By Wendy S. Russo, Author of January Black
“Keaton always said, ‘I don't believe in God, but I'm afraid of him.’ Well I believe in God, and the only thing that scares me is Keyser Soze.” --Verbal Kint, from the film, "The Usual Suspects".
I am a huge fan of slow reveals, so when Lia London suggested this post, I jumped on it. But, while I was considering what to write, I realized that I don’t have that much to say about them. It’s a tool in the box; it would be rather like describing the virtues of a pen. There is, however, a lot to be said for the effect they have on the audience.
Fair warning: I am going to share how I robbed myself of the reveal at the end of The Usual Suspects by showing up to the movie (very) late. I will be spoiling the movie, so if you have not seen it…and I talked to someone this week who hasn’t…I beg you, stop reading now.
Okay? Ready to go on? Good.
In spring of 1996, I walked into a TV lounge at a college dorm. My boyfriend and his neighbors were watching Kevin Spacey with rapt attention. Eighteen minutes later, every single mouth in the room was agape as a face printed out of a police department’s fax machine. Every one, that was, but mine. My shock was at their shock. I had known for 17 of those 18 minutes who Keyser Soze was. They had watched the entire movie and were deceived until the last two minutes.
There are two literary devices in play that made that possible. Verbal Kint was 1) an unreliable narrator who used 2) a very slow reveal to lead interrogators to the conclusion that he wanted. And he did it in such a way that, in the end, the police were pushing him to accept the notion that he had just spent hours creating. The difference between the others in the room and me, as viewers, was time. Verbal had 80 minutes to toy with them before I heard a single word of his story.
About unreliable narrators, they’re tricky. First, fiction is already a shadow of reality. It relies upon a reader’s willingness to accept a fabrication as truth. Unreliable narrators inject some sort of falsehood--it could be a lie, confabulation, or delusion--into that fabrication. Two, a single instance complicates a story because, just like telling lies in real life, the author must keep what is true in his world straight from what is not. Every additional deviation from "the truth" further compounds the complication. But unlike in real life, the reader can stop and rewind when the story rings untrue. The writer must find a way to avoid this, to keep the pages turning forward. The payoff for the reader has to be fantastic.
Of the two devices, it’s the slow reveal that is more powerful. Even in the case of Verbal Kint, it’s the elusiveness that strings the audience along and finally delivers the payoff, not his dishonesty.
I envy the people that go into this movie blind. Because I know the answer, Verbal Kint’s story will never leave me speechless, and that’s a sad thing.
The Slow Reveal
This maze, inlaid on the floor of Chartes Cathedral, is called “Ariadne’s Thread,” named for the girl who gave Theseus a ball of string to navigate the Minotaur’s labyrinth. Today, she continues to help people all over the world solve logic problems. If you’ve ever completed a Sudoku puzzle, you probably identified the possibilities of each empty square and then eliminated them one by one. In so doing, you followed Ariadne’s Thread.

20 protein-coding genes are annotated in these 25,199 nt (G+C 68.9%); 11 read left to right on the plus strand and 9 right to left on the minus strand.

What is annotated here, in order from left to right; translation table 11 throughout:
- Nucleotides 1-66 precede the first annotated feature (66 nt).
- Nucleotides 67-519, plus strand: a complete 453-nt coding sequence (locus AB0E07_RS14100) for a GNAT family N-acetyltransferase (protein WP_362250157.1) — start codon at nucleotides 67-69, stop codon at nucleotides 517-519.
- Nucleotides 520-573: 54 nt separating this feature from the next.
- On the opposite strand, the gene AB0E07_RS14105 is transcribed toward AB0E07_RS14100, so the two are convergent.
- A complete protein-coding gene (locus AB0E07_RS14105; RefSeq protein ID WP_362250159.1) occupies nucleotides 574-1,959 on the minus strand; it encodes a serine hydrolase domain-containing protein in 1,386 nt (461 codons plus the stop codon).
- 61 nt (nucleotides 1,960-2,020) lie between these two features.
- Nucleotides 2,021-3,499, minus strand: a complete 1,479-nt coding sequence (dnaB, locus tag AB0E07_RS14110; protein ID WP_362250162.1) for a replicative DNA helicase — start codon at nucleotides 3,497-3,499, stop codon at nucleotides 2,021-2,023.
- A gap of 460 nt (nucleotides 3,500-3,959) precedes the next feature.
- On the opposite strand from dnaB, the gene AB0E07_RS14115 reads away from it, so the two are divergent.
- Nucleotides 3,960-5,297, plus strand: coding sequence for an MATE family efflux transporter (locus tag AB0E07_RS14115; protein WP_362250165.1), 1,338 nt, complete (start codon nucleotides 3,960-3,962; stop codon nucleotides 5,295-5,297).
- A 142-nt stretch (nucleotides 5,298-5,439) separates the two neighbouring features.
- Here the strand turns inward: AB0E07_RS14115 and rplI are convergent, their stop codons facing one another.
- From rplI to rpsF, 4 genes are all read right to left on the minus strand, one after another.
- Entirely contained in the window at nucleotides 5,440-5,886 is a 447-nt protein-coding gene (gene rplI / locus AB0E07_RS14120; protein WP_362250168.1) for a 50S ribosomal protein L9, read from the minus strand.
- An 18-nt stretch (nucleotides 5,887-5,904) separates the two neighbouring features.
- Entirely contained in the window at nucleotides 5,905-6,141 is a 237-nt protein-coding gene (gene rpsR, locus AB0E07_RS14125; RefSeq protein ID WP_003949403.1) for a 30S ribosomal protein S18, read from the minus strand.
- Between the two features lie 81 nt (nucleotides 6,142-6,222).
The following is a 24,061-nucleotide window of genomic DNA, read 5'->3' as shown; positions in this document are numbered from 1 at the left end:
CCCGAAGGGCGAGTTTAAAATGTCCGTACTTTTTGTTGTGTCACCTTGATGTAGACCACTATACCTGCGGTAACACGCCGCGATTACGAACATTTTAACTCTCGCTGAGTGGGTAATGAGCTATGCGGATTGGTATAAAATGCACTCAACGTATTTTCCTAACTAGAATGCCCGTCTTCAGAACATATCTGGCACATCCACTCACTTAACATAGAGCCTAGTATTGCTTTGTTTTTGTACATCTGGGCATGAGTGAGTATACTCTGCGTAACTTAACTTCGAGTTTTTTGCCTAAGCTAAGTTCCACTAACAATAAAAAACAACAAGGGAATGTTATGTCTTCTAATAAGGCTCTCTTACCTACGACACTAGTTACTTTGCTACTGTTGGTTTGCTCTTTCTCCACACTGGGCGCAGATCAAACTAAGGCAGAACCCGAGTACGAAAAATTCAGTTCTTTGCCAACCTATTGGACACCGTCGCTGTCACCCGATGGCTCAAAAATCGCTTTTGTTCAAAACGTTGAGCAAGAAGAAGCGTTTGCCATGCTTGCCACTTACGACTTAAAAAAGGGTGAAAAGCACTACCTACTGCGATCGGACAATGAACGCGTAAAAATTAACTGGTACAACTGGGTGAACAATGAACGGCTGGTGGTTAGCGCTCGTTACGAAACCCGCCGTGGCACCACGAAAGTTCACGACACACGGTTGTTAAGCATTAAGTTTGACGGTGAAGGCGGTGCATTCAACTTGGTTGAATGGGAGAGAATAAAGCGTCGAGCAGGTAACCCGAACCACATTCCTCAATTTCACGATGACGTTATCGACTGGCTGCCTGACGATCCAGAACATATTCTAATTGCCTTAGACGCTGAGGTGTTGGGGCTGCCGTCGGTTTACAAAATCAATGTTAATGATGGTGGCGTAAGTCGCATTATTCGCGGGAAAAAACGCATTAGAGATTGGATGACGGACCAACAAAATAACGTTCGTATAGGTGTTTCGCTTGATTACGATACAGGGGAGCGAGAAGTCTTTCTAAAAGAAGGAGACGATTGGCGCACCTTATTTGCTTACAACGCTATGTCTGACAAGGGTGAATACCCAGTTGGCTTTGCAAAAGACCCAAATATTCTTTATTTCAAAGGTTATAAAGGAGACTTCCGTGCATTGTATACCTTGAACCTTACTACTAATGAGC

If you look at the Chartes’ maze from above, you’ll see that the thread is not simply the path from the entrance to the exit. The thread weaves throughout every open channel. It not only exhausts all possibilities, but also is the sum of all possibilities.
Drawing of the Chartes maze. (Credit: Unknown)
This is the writer’s challenge when crafting the slow reveal: to draft a complete maze of crucial pieces and leave a thread for readers to follow through all of them. To determine what needs to be revealed and to hold it back until the thread turns just the right corner. The readers should see what the writer wants them to see, when the writer wants them to see it.
In my attempt at a slow reveal, I started with an opening scene, a climax scene, and a theme that tied them together. I plotted the positions of the scenes that changed the story’s direction, and then determined the balance of narration and dialog to link those major scenes. This affected pacing, so these steps were tweaked continually while I was working. Details that I chose to reveal in the final act had to be set up much earlier in the book. I found locations, if they existed, to insert it details. I tried to incorporate them in ways that moved the forward plot or developed either character or setting. If a good location didn’t exist, I modified scenes or even created a new ones. In the end, I had a finished puzzle. I understand the mechanics, but did I produce a good story? That’s really for my readers to decide.
The goal, I think, is to pull that thread in the final stretch and have the entire novel cinch tight. As the secrets unfold layer after layer, the loose ends should tie.
Or the twist should unravel the false tapestry. Or Verbal Kint should hobble out of a police custody, ditch his limp as he walks down the street, and out himself as the real Keyser Soze.
Wendy S. Russo got her start writing in the sixth grade. That story involved a talisman with crystals that had to be found and assembled before bad things happened, and dialog that read like classroom roll call. Since then, she’s majored in journalism (for one semester), published poetry, taken a course on short novels, and watched most everything ever filmed by Quentin Tarantino. A Wyoming native transplanted in Baton Rouge, Wendy works for Louisiana State University as an IT analyst. She’s a wife, a mom, a Tiger, a Who Dat, and she falls asleep on her couch at 8:30 on weeknights
(Originally Posted March 2, 2012, on LiaLondon.net)